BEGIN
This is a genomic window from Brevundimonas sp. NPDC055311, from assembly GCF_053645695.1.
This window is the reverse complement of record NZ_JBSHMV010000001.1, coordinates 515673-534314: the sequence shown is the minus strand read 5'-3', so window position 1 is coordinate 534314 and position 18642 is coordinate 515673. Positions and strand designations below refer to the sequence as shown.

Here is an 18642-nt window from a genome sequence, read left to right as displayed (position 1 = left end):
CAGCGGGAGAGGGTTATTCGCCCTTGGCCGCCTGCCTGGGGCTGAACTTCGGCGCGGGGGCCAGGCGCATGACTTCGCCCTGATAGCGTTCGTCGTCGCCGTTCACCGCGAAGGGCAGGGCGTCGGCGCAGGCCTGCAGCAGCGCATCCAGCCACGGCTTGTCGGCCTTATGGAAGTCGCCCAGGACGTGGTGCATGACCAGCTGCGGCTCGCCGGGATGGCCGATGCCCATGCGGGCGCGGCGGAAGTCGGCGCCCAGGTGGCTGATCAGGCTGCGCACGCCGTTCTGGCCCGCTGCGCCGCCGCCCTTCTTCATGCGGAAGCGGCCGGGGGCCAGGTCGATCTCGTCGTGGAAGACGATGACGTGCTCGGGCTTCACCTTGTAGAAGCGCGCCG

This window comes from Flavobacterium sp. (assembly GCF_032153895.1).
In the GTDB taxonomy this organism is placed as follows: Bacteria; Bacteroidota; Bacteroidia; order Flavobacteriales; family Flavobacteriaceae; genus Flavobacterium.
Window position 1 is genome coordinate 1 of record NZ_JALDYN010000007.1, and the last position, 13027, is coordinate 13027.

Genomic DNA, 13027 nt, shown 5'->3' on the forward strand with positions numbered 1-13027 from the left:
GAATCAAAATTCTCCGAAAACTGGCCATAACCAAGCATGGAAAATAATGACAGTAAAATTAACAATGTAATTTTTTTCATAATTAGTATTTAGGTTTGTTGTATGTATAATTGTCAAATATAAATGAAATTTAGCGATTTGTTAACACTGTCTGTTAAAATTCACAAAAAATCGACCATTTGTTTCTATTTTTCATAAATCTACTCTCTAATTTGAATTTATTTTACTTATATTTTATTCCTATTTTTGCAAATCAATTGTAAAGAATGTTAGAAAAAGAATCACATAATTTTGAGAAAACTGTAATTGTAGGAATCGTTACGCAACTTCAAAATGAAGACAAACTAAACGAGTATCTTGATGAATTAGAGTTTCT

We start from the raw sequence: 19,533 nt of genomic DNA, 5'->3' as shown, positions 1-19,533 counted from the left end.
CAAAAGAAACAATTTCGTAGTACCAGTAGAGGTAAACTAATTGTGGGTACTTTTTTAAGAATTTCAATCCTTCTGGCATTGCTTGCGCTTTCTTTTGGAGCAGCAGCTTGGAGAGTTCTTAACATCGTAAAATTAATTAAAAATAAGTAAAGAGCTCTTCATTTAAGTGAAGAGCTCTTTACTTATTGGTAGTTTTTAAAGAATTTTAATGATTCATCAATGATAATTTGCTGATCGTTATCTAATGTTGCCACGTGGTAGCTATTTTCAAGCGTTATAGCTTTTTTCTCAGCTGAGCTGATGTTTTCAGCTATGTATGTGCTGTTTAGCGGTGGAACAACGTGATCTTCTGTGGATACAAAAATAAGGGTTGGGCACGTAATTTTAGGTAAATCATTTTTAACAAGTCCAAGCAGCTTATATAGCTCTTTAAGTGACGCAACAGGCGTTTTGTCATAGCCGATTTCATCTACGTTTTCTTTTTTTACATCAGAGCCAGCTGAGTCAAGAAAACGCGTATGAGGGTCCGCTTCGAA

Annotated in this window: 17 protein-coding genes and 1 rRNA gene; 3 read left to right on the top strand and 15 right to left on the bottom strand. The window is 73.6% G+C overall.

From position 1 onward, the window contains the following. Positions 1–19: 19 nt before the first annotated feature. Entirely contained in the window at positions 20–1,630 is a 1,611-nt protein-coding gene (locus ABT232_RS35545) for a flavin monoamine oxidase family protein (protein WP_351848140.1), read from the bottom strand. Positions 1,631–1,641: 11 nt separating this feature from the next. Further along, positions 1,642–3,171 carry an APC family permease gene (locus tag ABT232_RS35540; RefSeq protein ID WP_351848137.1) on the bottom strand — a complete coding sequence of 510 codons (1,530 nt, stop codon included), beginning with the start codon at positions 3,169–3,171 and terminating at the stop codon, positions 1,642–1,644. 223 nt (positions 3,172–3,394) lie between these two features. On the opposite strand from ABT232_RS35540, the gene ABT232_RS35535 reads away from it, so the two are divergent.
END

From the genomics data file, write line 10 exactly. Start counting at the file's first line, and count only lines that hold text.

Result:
We start from the raw sequence: 19,533 nt of genomic DNA, 5'->3' as shown, positions 1-19,533 counted from the left end.